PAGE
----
A Wisconsin survey of twin row corn planting found that less is more.

A few growers in recent years in Jefferson County, Wisconsin, have made the conversion to growing corn in row spacing less than 30 in. In spring 2006, a farmer was identified that purchased a twin-row configured 24-row planter. This same farmer also had a 12-row, 30-in. standard planter. Tim Bender, University of Wisconsin Extension Crops and Soils Agent, approached the grower with an interest in an on-farm test to compare row spacing and plant population recommendations. The producer was interested in trying to identify the optimum planting population for the twin-row technology as compared to his standard practice with 30-in. rows. This on-farm testing could help improve the reliability of his crop management decisions. It was decided that a strip trial be planted with four different populations with the twin-row planter replicated three times, and compared to 30-in. rows at one population. The twin-row planter was operated at 33,000, 36,000, 39,000 and 42,000 kernels per acre, and the standard planter at 33,000.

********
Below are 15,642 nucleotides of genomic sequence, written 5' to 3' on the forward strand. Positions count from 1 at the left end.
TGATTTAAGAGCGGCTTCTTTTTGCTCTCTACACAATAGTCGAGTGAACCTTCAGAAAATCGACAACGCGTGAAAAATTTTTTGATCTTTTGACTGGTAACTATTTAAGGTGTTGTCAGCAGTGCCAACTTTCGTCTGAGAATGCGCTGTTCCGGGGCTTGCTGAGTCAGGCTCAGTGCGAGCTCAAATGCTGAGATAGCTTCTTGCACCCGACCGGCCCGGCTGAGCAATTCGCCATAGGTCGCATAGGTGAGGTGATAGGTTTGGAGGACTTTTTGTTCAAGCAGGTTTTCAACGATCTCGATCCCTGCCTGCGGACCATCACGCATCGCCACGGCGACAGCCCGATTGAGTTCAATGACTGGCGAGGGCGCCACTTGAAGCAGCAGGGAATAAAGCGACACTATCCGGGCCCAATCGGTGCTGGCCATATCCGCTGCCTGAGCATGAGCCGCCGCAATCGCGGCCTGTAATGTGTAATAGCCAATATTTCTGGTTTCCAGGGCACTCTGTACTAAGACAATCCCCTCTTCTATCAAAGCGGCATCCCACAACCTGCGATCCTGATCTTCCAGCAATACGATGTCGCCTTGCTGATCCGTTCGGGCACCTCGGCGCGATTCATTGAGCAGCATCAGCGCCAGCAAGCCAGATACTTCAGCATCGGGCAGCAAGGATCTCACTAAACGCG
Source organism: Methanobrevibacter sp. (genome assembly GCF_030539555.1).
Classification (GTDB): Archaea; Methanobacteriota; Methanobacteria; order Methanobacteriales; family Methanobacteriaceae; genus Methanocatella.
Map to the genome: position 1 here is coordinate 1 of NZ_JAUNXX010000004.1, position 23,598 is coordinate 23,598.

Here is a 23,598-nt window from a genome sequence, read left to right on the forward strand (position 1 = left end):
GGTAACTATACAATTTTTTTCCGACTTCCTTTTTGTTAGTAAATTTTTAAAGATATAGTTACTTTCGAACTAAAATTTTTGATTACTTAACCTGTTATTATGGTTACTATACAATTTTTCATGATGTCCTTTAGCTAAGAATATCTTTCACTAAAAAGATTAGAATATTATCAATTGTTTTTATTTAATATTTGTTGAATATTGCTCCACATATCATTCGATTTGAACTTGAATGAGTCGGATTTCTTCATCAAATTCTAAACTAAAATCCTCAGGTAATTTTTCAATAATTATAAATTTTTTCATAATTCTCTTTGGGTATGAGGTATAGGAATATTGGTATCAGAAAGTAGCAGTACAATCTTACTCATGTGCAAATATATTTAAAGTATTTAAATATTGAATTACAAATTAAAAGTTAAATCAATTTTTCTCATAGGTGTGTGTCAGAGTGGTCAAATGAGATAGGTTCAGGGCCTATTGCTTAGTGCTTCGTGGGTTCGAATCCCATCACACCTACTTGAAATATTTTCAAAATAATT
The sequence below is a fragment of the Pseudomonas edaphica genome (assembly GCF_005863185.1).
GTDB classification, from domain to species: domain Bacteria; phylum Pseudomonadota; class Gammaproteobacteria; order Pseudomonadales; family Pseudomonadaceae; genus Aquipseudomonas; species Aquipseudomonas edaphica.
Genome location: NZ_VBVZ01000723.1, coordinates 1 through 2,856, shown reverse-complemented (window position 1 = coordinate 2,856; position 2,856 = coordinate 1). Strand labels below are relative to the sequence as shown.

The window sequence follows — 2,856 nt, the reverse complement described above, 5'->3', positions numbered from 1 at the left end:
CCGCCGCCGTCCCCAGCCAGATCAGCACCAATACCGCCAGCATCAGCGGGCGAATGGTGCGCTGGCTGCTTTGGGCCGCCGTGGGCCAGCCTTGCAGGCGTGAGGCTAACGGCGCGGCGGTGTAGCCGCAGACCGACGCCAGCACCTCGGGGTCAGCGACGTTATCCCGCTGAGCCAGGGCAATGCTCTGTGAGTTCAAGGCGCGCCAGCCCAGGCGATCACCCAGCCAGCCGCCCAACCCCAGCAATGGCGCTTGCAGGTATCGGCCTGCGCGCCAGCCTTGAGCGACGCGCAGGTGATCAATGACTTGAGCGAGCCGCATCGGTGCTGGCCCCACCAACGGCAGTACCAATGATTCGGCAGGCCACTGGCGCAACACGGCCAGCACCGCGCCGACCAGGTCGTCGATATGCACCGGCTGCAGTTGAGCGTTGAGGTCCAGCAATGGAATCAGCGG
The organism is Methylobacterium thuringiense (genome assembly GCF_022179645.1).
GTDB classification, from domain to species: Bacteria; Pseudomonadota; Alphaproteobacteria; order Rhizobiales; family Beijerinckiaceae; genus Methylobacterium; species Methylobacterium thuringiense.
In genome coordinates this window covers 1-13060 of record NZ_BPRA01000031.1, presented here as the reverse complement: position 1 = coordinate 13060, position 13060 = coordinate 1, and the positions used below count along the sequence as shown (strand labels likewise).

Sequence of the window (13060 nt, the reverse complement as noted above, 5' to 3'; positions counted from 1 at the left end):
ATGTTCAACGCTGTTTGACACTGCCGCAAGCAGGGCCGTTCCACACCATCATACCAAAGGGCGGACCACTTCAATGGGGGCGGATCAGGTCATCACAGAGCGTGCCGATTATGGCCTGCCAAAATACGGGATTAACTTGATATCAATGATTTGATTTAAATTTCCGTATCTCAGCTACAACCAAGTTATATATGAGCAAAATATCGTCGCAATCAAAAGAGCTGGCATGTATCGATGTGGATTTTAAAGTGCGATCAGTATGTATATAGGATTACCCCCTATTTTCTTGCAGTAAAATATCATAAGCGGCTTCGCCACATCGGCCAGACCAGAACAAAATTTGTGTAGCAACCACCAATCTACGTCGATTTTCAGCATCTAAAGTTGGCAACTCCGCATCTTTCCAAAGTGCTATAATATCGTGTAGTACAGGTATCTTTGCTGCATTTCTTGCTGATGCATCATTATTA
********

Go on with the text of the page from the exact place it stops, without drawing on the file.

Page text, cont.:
Results
The lowest plant population had the highest yields for both of the planter configurations. The top yield was 228.38 bu./acre achieved by the twin-row configuration at 33,000, along with the second rank yield of 223.02 bu./acre achieved by the 30-in. rows at 33,000 plant population. The twin-row top yield resulted in additional revenue of $24.58/acre with $3/bu. corn price after adjusting to 15% moisture and drying charge of 3.5 cents per point of moisture. The planters were operated side by side for this strip plot with each having the middle six rows harvested to avoid any outside row influence. The producer is planning to repeat the study in 2007 but will add an additional lower population of 30,000 kernels/acre.

12 bu. Gain
A farmer in another Wisconsin county called Bender to discuss a method to modify his older model planter into twin-rows. This particular farmer had already experimented with creating twin-rows by double back planting. His replicated plot resulted in a 12-bu./acre gain over his standard width of 36-in. rows. The grower said, “with the yield advantage we saw in 2006, one can make a very nice planter payment across 1,000 acres of corn.”